It was also remarkable, that BRAINERD should go to Boston at that time, after the honourable commissioners there, of the corporation in London for propagating the gospel in NewEngland and parts adjacent, had received Dr. WILLIAMS' legacy for maintaining two missionaries among the heathen; and at a time when they, having concluded on a mission to the Indians of the Six Nations, were looking out for fit persons to be employed in that important service. This was the occasion of their committing to him the affair of finding and recommending suitable persons; which has proved a successful means of two persons being found and actually appointed to that business, who seem to be well qualified for it, and to have their hearts greatly engaged in it. One of them has been solemnly ordained to that work in Boston, and is now gone forth to one of those tribes, who have appeared well disposed to receive him; it being judged not convenient for the other to go till the next spring, by reason of his bodily infirmity.* These happy consequences of BRAINERD's journey to Boston would have been
*The appointment of these gentlemen to this mission has been hitherto much smiled on by providence; as in other respects, so particularly in wonderfully opening the hearts of many to contribute liberally to so excellent a design. Besides the benefactions in Boston, a number of persons at Northampton, with much cheerfulness, have given about 1601. (old tenor); and a particular person in Springfield has devoted a considerable part of his estate to this interest.
prevented, in case he had died when he was brought so near to death in New-Jersey. Or, if after he came to Northampton, where he was much at a loss, and long deliberating, which way to bend his course,) he had determined not to go to Boston.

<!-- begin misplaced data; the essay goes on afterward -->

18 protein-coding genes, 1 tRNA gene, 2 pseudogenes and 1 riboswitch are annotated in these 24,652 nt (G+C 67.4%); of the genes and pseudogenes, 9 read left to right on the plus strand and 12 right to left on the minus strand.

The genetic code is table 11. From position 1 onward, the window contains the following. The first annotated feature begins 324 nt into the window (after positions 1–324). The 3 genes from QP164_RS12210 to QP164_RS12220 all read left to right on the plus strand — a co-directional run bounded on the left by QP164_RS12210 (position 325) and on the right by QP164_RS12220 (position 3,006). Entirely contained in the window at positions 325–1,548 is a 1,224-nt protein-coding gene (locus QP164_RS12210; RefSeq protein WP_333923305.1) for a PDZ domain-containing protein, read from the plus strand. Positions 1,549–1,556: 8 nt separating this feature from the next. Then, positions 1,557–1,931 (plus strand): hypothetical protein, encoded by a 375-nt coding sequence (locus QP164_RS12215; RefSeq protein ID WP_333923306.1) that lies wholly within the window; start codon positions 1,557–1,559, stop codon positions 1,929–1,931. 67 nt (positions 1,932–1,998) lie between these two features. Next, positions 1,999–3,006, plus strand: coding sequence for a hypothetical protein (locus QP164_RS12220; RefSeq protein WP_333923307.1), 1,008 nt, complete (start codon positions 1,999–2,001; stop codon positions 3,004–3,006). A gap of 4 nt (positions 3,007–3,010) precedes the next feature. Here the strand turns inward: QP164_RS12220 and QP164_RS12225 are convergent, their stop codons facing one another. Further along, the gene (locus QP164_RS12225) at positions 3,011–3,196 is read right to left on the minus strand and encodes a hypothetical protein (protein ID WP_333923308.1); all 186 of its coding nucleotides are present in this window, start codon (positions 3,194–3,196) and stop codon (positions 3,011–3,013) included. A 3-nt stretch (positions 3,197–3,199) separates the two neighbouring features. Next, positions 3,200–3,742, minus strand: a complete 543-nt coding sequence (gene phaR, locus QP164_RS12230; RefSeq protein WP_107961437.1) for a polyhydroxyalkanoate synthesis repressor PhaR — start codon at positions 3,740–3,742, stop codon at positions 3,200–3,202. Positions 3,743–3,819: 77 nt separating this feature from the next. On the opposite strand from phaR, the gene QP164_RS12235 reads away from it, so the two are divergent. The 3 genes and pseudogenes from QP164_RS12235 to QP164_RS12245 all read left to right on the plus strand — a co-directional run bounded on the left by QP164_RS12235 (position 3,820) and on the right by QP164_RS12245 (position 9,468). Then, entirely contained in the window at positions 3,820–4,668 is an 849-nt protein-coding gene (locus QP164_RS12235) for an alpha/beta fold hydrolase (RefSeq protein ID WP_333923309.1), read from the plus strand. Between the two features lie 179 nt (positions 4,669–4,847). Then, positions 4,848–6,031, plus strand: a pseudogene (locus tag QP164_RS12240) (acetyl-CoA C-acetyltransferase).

The providence of God was observable in his going to Boston at a time when not only the honourable commissioners were seeking missionaries to the Six Nations, but also just after his Journal, which gives an account of his labours and success among the Indians had been received and spread in Boston. His name was thus known, and the minds of serious people were well prepared to receive his person, and the testimony he there gave for God; to exert themselves for the upholding and promoting the interest of religion in his congregation, and among the Indians elsewhere; and to regard his judgment concerning the qualifications of missionaries. If he had gone there the fall before, (when he had intended to make his journey into New-England, but was prevented by a sudden great increase of his illness;) or if he had not been unexpectedly detained in Boston; (for when he went from my house, he intended to make but a very short stay there,) it would not probably have been in any measure to so good effect; but divine providence, by his being brought so low there, detained him long; thereby to make way for the fulfilling his own gracious designs.
The providence of God was remarkable in so ordering, that although he was brought so very near the grave in Boston, that it was not in the least expected he would ever come alive out of his chamber; yet he was wonderfully revived, and preserved several months longer; so that he had opportunity to see, and fully to converse with both his younger brothers before he died. This he greatly desired; especially to see his brother John, with whom was left the care of his congregation; that he might by him be fully informed of their state, and leave with him such instructions and directions as were requisite in order to their spiritual welfare; and send to them his dying charge, and counsels. He had also opportunity, by means of this suspension of of his death, to find and recommend two persons fit to be employed as missionaries to the Six Nations, as had been desired of him.
Thus, although it was the pleasure of a sovereign God, that he should be taken away from his congregation, the people, whom he had begotten through the gospel, who were so dear to him; yet it was granted him, that before he died he should see them well provided for, every way. He saw them provided for, with one to instruct them, and to take care of their souls; his own brother, in whom he could confide. He saw a good foundation laid for the support of the school among them; those things, which before were wanting in order to it, being